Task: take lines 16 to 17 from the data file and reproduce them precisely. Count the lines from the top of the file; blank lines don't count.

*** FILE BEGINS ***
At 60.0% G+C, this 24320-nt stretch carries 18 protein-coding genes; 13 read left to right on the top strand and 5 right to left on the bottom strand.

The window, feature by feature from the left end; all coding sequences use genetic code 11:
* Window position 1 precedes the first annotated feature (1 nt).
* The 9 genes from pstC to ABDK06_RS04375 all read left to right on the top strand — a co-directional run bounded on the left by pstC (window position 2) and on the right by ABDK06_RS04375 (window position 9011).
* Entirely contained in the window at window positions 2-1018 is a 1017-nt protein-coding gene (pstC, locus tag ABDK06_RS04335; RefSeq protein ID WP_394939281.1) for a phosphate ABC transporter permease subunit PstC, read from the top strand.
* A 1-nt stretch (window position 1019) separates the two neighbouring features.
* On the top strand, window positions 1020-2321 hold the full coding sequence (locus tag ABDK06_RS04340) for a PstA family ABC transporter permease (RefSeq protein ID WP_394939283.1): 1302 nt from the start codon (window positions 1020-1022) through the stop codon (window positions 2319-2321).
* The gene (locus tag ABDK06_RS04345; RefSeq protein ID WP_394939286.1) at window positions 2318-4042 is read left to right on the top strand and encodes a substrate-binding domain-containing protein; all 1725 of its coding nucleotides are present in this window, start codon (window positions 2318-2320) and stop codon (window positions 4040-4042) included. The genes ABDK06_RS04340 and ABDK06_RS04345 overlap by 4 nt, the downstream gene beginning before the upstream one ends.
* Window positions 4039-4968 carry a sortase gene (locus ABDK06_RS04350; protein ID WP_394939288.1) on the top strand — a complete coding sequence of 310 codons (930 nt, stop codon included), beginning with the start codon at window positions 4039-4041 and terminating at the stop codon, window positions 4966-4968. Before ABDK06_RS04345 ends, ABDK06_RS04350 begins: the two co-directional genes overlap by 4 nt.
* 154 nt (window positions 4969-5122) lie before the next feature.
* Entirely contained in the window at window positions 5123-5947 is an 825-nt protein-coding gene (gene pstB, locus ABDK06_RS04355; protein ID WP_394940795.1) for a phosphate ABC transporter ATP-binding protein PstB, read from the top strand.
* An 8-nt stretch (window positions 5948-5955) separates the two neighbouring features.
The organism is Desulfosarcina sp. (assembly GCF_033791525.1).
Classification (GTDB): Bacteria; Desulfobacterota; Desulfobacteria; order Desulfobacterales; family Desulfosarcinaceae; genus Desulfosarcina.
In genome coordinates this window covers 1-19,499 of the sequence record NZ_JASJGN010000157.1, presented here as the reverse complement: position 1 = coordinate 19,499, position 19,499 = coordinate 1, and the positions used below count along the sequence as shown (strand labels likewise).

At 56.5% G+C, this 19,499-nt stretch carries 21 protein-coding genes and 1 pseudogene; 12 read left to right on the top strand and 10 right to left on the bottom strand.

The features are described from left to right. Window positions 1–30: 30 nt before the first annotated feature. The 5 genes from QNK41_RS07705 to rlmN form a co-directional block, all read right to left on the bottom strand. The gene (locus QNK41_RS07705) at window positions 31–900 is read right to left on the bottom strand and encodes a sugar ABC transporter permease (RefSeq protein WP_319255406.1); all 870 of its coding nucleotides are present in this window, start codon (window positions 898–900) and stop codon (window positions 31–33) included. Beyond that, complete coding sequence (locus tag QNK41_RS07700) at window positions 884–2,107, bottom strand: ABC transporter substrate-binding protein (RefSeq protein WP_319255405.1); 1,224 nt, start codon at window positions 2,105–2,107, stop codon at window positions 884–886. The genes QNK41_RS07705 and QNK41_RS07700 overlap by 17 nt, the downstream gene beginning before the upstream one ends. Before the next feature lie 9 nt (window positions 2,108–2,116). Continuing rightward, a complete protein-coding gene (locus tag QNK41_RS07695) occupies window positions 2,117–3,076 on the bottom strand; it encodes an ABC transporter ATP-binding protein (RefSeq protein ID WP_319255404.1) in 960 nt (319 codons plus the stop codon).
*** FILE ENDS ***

At 56.5% G+C, this 19,499-nt stretch carries 21 protein-coding genes and 1 pseudogene; 12 read left to right on the top strand and 10 right to left on the bottom strand.

The features are described from left to right. Window positions 1–30: 30 nt before the first annotated feature. The 5 genes from QNK41_RS07705 to rlmN form a co-directional block, all read right to left on the bottom strand. The gene (locus QNK41_RS07705) at window positions 31–900 is read right to left on the bottom strand and encodes a sugar ABC transporter permease (RefSeq protein WP_319255406.1); all 870 of its coding nucleotides are present in this window, start codon (window positions 898–900) and stop codon (window positions 31–33) included. Beyond that, complete coding sequence (locus tag QNK41_RS07700) at window positions 884–2,107, bottom strand: ABC transporter substrate-binding protein (RefSeq protein WP_319255405.1); 1,224 nt, start codon at window positions 2,105–2,107, stop codon at window positions 884–886. The genes QNK41_RS07705 and QNK41_RS07700 overlap by 17 nt, the downstream gene beginning before the upstream one ends. Before the next feature lie 9 nt (window positions 2,108–2,116). Continuing rightward, a complete protein-coding gene (locus tag QNK41_RS07695) occupies window positions 2,117–3,076 on the bottom strand; it encodes an ABC transporter ATP-binding protein (RefSeq protein ID WP_319255404.1) in 960 nt (319 codons plus the stop codon).